// February 14th, 2011 // No Comments » // GE11
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Every year in the premiership a number of smaller teams set themselves the not inconsiderable task* of avoiding relegation with the hard number of 40pts as the target to be achieved. Some rare seasons you might need more than this, more often than not less will suffice but the hard target of 40pts has come to be engrained as the point of safety in the minds of players, managers and supporters like.
In Ireland the widely held belief is that you need a minimum of 40% of the 1st preference before you can even start beginning to think about an overall majority. But this is not a hard number, the number needed to get an overall majority has actually dropped considerably over the last few decades. There was a time when FF with 47/48% couldn’t get a majority due to the voting behaviour of the people and the toxicity of Charlie Haughey and the FF tribe to others. This changed over time as Bertie made the party much less transfer repellent, combined with more careful candidate selection. Yet this change could be about to work in the opposition direction also.
This election will be unusual for any number of reasons including most significantly of all, but to date unreported on, the likely elimination of front runner FF candidates who might in one scenario lock in more 1st preference votes than ever before thus lowering the number of votes need to win the last and 2nd last seat in many constituencies. This in turn could mean FG winning 80 seats from less than 40% of the 1st preference vote. Alternatively if some the outgoing FF TDs who didn’t lock in loads of 1st preferences were to trend more towards FG than we might have expected given the parties enmity down the years then this too might lower the final effective quota needed to win the last 2 seats. Why might those voting for FF transfer to FG, well, if the thesis were true that FF and FG draw a lot of support from the more conservative elements in Irish society then who do you think they would transfer to (if they transfer at all) in a choice between FG, Labour or SF?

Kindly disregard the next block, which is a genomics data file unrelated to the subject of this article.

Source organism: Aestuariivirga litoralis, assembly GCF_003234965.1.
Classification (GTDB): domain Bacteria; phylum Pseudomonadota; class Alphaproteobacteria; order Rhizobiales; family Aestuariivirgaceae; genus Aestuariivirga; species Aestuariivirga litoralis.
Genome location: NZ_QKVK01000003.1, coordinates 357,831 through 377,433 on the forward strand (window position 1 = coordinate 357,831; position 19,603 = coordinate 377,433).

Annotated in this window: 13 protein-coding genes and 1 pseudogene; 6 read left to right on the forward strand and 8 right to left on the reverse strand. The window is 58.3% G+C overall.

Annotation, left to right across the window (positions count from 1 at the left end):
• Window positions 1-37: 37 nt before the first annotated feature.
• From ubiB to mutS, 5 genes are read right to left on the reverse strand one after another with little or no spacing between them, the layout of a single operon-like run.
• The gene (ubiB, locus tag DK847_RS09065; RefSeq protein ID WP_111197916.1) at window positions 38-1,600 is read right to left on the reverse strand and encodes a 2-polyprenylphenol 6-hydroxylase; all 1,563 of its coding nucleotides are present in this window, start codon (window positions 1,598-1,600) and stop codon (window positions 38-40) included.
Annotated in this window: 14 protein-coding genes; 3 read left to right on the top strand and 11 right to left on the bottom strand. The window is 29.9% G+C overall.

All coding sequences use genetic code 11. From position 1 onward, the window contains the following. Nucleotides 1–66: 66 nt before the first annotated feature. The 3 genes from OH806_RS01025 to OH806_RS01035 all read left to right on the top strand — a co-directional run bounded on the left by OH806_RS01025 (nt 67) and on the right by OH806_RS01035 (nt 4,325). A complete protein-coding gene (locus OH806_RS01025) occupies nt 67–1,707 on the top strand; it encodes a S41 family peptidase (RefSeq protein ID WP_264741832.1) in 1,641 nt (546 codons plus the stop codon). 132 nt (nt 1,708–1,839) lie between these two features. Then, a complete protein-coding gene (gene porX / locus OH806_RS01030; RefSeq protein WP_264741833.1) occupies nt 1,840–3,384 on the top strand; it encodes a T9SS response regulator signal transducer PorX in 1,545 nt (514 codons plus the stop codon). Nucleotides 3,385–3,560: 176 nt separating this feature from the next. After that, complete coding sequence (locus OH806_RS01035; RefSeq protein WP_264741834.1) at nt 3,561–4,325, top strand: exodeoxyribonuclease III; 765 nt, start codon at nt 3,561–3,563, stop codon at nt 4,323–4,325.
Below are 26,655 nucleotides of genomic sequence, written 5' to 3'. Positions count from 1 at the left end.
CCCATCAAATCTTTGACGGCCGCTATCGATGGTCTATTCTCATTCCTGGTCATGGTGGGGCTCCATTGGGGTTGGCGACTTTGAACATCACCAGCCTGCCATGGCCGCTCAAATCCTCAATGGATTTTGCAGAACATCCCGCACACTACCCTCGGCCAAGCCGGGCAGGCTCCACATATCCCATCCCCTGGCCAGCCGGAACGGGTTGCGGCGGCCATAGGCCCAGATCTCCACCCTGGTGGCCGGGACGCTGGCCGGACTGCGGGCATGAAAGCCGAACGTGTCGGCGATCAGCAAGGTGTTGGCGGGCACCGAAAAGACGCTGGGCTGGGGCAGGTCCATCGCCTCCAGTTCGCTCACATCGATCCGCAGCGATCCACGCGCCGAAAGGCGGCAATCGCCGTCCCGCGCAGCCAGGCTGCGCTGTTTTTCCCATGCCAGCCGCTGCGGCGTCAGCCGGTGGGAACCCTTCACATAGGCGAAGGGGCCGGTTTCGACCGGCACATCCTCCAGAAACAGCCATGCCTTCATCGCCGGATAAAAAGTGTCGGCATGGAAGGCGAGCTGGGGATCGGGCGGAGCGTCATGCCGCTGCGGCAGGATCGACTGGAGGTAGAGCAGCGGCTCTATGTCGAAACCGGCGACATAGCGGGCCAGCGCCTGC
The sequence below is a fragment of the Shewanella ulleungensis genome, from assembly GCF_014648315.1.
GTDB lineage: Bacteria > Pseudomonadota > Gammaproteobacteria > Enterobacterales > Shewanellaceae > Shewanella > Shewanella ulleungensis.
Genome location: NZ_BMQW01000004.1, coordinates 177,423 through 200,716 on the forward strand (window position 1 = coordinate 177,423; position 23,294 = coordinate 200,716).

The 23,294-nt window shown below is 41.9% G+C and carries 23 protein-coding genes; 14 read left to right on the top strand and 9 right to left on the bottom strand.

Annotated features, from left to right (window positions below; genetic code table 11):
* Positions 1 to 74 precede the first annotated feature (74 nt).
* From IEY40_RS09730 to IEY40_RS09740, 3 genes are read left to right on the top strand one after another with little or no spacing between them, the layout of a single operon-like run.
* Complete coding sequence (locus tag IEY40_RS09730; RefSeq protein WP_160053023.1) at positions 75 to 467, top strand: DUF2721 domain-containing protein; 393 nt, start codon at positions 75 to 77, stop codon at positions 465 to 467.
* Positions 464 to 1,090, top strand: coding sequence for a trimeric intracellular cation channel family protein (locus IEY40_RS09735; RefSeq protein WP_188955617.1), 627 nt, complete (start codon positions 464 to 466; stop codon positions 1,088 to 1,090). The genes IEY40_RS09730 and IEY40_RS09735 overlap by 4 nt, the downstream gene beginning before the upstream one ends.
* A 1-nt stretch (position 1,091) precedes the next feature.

Locked in votes would reduce what I term the final effective quota. The final effective quota differs from the quota in that if you exceed the quota then you are automatically elected but if you end up ahead of the last uneliminated candidate then you are deemed elected without exceeding the quota. Take Limerick in 2007 for example, the quota was 8230 but the last candidate was elected on 6966 making what appears the final effective quota just under 7,000 considerably lower the actual quota. In truth the final effect quota is not what the final candidate got but what they needed to get which is more than 5776, even less than the actual quota. All the last candidate needed to get was 5777 almost 2,500 vote less than the quota.
If there are more votes lost to non-transfers than usual then this effective final quota will be lower and thus seats could be won without getting remotely close to the quota. So in this election, we could see many more candidates than we might have expected getting elected without exceeding the quota.
* as a Palace fan avoiding relegation is practically my battle for a champions league place. We went down one year after finishing 4th from bottom because the Premier League was doing sizing from 22 to 20 teams. We also made it to the final 4 of the League and FA cups. So I’m not being sarcastic when I say that task is not inconsiderable.